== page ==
The packaging on the McDonald's fry box states, "Why are our fries the gold standard? Because only a select number of potato varieties make the cut. I'm lovin' it®" This is a message is primarily aimed at millions of individual consumers. As geographers who analyze systems, we can look at this message for meaning beyond taste and quality control in how it affect both urban and rural places. Given that McDonald's is the United States' largest purchaser of potatoes, what are the economic and agricultural implications for their fry selection on the market(s)? How does this impact farmers, consumers, competitors and other groups?
|Suggested by Mike Busarello's Digital Textbooks|
A rice enriched with beta-carotene promises to boost the health of poor children around the world. But critics say golden rice is also a clever PR move for a biotech industry driven by profits, not humanitarianism.
This is a great podcast that emphasizes various geographic themes including agriculture, development and economics. This new genetically-modified rice was designed to provide vitamin A (something no natural rice provides) to impoverished diets. Skeptics point out that the history of the industry shows that the goal is to enrich a select number of corporations while some are hailing this as a major advancement that will benefit the poor. Where people side on this is often ideological, so those that are firmly against genetically modified foods find the flaw in the plan and vice versa. What do you think? How might this change food production and consumption worldwide and at a local scale?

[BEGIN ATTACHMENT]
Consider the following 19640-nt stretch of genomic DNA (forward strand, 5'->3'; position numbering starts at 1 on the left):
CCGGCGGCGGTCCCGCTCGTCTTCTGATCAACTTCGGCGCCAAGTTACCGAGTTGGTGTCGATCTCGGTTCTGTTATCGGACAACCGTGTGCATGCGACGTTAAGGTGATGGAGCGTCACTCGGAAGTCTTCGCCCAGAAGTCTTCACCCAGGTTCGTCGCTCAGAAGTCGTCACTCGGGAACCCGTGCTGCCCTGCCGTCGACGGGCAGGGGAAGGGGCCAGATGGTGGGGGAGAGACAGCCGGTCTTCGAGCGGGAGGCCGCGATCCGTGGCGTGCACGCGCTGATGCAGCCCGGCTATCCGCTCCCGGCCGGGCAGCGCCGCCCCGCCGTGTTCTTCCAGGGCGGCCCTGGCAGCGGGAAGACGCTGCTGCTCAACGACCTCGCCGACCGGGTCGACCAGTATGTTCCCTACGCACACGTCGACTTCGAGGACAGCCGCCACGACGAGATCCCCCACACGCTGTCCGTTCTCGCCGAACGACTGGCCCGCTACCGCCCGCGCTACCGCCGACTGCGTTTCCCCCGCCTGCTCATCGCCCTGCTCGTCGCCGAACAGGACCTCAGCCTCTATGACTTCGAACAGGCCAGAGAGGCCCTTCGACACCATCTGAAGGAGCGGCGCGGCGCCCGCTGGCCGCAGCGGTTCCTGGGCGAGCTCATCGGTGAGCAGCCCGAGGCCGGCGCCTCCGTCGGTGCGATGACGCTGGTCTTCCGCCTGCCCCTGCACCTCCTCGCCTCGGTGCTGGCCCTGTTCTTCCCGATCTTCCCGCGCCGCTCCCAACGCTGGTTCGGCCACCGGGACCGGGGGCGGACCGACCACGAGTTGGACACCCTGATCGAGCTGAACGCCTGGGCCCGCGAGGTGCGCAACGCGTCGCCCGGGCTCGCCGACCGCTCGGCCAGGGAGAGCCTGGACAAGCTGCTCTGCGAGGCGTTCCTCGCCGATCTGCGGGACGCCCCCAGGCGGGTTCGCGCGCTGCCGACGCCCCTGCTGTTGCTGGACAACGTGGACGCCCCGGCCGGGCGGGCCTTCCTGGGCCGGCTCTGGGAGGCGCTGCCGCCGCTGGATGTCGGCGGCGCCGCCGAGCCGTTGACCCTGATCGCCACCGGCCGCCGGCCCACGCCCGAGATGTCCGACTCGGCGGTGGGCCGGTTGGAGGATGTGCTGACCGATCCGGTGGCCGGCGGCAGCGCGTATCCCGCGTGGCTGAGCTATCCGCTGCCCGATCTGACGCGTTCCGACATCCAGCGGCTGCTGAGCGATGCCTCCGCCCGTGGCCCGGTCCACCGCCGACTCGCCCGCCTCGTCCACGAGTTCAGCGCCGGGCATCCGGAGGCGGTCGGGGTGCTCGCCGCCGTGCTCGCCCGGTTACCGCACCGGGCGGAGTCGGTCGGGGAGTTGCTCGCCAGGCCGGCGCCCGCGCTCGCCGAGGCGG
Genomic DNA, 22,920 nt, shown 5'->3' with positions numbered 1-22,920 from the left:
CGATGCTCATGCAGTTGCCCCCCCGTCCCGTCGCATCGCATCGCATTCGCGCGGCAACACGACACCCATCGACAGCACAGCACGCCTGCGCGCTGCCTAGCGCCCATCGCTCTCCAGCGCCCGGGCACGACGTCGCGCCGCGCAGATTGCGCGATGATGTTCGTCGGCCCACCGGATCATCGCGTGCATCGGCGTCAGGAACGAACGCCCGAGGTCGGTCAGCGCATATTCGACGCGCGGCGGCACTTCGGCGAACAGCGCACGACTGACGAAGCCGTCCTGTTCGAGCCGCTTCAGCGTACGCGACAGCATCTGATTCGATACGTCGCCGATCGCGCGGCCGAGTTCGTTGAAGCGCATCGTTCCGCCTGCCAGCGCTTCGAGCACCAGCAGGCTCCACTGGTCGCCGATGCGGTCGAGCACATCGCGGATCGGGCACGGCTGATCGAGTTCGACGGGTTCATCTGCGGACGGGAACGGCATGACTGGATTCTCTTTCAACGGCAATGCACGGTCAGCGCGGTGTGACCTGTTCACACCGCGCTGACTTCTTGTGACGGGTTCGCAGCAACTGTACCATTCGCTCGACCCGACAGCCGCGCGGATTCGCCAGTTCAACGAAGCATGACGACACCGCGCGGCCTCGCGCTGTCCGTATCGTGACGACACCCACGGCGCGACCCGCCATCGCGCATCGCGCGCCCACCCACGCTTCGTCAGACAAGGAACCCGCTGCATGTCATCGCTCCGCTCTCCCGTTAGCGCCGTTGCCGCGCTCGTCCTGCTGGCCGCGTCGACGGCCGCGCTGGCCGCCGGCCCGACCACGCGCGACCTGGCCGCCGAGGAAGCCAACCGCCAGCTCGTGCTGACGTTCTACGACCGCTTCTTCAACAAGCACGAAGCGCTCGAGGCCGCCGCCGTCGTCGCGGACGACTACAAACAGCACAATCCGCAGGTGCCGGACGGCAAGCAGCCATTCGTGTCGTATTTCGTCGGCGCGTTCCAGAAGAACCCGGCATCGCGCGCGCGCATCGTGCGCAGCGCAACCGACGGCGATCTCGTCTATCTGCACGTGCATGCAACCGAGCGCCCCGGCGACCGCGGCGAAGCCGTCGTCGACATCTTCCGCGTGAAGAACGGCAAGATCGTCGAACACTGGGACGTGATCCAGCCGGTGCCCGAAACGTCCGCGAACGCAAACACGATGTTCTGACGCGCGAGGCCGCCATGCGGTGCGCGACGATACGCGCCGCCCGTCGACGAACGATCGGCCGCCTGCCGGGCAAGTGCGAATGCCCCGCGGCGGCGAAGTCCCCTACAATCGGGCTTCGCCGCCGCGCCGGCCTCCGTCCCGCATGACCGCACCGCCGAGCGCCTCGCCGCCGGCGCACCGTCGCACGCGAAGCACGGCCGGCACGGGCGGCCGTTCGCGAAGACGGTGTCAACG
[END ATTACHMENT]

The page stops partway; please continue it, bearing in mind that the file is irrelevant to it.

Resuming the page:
By adding artificial sweeteners to flavored milk, the dairy industry hopes to boost flagging consumption in schools.
Just what is in our food anyway? This scandal reveals how removed comsumers are from the production of the foods that they purchase. As these commodity chains become longer and more complex, food safety appears to take a back seat to profit margins.
So many articles about organic or genetically engineered foods are written with someone with a very defined position on the subject (much like abortion, gun control or other controversial topics). This article is an attempt to separate out the good the bad and the ugly regarding genetically engineered foods.
TED Talks Western countries throw out nearly half of their food, not because it’s inedible -- but because it doesn’t look appealing. Tristram Stuart delves into the shocking data of wasted food, calling for a more responsible use of global resources.